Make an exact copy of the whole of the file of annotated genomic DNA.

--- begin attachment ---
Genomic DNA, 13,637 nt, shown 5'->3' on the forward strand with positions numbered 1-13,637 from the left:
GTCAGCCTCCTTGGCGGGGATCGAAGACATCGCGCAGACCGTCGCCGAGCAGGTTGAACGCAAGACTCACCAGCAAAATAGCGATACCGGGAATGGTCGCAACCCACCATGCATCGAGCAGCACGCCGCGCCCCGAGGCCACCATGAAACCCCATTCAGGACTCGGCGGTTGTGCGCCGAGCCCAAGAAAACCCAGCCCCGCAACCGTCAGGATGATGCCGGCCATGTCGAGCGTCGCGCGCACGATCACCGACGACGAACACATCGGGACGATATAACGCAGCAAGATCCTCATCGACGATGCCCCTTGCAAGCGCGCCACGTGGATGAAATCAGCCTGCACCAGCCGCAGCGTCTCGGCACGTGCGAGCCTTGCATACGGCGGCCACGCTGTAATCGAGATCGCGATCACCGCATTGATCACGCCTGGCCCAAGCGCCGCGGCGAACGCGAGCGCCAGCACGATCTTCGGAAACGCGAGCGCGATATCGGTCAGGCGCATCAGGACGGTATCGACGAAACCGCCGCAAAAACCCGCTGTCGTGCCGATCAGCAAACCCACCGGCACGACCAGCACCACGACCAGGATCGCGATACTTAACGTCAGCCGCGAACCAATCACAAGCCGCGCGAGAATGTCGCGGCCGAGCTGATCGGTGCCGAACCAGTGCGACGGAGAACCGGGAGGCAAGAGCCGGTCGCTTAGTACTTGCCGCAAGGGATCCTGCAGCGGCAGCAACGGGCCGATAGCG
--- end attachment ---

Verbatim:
Genomic DNA, 13,637 nt, shown 5'->3' on the forward strand with positions numbered 1-13,637 from the left:
GTCAGCCTCCTTGGCGGGGATCGAAGACATCGCGCAGACCGTCGCCGAGCAGGTTGAACGCAAGACTCACCAGCAAAATAGCGATACCGGGAATGGTCGCAACCCACCATGCATCGAGCAGCACGCCGCGCCCCGAGGCCACCATGAAACCCCATTCAGGACTCGGCGGTTGTGCGCCGAGCCCAAGAAAACCCAGCCCCGCAACCGTCAGGATGATGCCGGCCATGTCGAGCGTCGCGCGCACGATCACCGACGACGAACACATCGGGACGATATAACGCAGCAAGATCCTCATCGACGATGCCCCTTGCAAGCGCGCCACGTGGATGAAATCAGCCTGCACCAGCCGCAGCGTCTCGGCACGTGCGAGCCTTGCATACGGCGGCCACGCTGTAATCGAGATCGCGATCACCGCATTGATCACGCCTGGCCCAAGCGCCGCGGCGAACGCGAGCGCCAGCACGATCTTCGGAAACGCGAGCGCGATATCGGTCAGGCGCATCAGGACGGTATCGACGAAACCGCCGCAAAAACCCGCTGTCGTGCCGATCAGCAAACCCACCGGCACGACCAGCACCACGACCAGGATCGCGATACTTAACGTCAGCCGCGAACCAATCACAAGCCGCGCGAGAATGTCGCGGCCGAGCTGATCGGTGCCGAACCAGTGCGACGGAGAACCGGGAGGCAAGAGCCGGTCGCTTAGTACTTGCCGCAAGGGATCCTGCAGCGGCAGCAACGGGCCGATAGCG